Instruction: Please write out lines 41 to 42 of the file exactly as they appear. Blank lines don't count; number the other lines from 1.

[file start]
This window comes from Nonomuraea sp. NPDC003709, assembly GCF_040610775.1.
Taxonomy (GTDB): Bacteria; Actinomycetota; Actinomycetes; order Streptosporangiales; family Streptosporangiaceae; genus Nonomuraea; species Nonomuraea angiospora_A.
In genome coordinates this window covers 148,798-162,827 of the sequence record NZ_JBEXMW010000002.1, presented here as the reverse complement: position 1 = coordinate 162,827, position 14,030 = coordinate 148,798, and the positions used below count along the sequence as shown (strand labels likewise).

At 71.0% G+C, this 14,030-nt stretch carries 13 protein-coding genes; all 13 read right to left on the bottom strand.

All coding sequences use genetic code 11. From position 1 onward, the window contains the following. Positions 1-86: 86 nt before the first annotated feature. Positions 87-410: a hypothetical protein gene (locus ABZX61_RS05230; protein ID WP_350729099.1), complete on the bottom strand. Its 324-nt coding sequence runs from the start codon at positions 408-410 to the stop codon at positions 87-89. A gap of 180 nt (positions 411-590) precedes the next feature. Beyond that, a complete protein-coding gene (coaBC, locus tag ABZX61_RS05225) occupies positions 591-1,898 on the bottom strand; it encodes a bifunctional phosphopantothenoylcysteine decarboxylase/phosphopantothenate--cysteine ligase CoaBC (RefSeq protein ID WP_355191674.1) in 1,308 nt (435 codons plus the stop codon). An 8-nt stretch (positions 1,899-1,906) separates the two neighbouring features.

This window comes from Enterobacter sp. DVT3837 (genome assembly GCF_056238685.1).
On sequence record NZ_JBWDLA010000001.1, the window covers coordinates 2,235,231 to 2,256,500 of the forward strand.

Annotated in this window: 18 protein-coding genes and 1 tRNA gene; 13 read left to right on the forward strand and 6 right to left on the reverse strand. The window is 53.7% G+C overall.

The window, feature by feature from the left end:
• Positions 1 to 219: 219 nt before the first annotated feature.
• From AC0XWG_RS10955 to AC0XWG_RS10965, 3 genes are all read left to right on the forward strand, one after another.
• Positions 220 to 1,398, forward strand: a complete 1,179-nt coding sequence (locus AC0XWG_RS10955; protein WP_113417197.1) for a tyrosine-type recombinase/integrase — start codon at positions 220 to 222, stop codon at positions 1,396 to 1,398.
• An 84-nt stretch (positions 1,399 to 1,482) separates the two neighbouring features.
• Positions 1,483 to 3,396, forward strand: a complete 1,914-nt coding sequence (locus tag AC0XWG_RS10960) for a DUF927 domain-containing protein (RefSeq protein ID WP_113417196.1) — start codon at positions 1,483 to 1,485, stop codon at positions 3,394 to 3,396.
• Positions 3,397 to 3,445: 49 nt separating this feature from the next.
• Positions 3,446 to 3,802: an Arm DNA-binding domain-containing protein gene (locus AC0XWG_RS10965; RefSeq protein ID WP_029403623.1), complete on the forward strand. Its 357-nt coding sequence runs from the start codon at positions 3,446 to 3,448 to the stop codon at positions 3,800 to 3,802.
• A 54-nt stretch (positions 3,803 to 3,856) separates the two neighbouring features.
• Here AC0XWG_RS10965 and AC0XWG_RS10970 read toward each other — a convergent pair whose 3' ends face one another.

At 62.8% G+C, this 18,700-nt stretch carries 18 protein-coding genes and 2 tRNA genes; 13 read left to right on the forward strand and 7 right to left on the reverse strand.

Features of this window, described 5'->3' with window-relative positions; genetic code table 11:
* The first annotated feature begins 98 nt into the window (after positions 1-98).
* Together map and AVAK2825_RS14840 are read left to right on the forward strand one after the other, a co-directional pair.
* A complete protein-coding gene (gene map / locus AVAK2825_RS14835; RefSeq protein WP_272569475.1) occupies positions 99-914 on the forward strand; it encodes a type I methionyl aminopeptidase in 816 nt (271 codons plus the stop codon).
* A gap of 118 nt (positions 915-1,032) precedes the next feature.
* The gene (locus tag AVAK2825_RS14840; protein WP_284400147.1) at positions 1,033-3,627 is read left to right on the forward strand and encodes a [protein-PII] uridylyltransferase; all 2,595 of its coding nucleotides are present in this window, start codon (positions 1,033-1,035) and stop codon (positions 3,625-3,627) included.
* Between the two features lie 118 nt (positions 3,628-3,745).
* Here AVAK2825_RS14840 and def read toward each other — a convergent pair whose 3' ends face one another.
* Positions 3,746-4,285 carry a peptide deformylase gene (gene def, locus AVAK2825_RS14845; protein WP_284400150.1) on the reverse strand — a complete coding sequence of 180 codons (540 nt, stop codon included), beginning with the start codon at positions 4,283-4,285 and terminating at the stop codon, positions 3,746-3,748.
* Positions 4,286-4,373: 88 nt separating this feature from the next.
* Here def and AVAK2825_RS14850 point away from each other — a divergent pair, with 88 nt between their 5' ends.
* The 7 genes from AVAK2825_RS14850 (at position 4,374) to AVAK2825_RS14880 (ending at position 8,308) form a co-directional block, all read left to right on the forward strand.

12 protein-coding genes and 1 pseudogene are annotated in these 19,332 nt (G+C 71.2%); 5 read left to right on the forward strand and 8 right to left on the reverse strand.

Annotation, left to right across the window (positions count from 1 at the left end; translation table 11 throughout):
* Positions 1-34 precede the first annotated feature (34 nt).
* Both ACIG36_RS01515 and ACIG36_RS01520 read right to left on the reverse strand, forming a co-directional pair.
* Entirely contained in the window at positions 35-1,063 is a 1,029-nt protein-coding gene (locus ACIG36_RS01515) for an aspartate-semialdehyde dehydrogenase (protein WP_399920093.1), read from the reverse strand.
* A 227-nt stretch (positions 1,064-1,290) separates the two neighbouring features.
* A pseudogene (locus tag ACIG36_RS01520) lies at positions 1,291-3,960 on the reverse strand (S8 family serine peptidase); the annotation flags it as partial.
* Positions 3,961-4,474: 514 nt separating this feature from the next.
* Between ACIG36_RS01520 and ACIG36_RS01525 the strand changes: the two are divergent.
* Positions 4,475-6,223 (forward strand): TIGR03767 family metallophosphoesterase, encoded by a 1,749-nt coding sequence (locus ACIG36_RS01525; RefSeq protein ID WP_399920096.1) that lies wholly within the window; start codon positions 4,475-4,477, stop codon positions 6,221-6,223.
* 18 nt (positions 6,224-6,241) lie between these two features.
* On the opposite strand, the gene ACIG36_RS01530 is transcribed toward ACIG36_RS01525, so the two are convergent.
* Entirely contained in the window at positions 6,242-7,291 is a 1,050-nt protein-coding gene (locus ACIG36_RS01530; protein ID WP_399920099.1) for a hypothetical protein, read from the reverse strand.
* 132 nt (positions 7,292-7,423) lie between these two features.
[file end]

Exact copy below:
* Positions 4,475-6,223 (forward strand): TIGR03767 family metallophosphoesterase, encoded by a 1,749-nt coding sequence (locus ACIG36_RS01525; RefSeq protein ID WP_399920096.1) that lies wholly within the window; start codon positions 4,475-4,477, stop codon positions 6,221-6,223.
* 18 nt (positions 6,224-6,241) lie between these two features.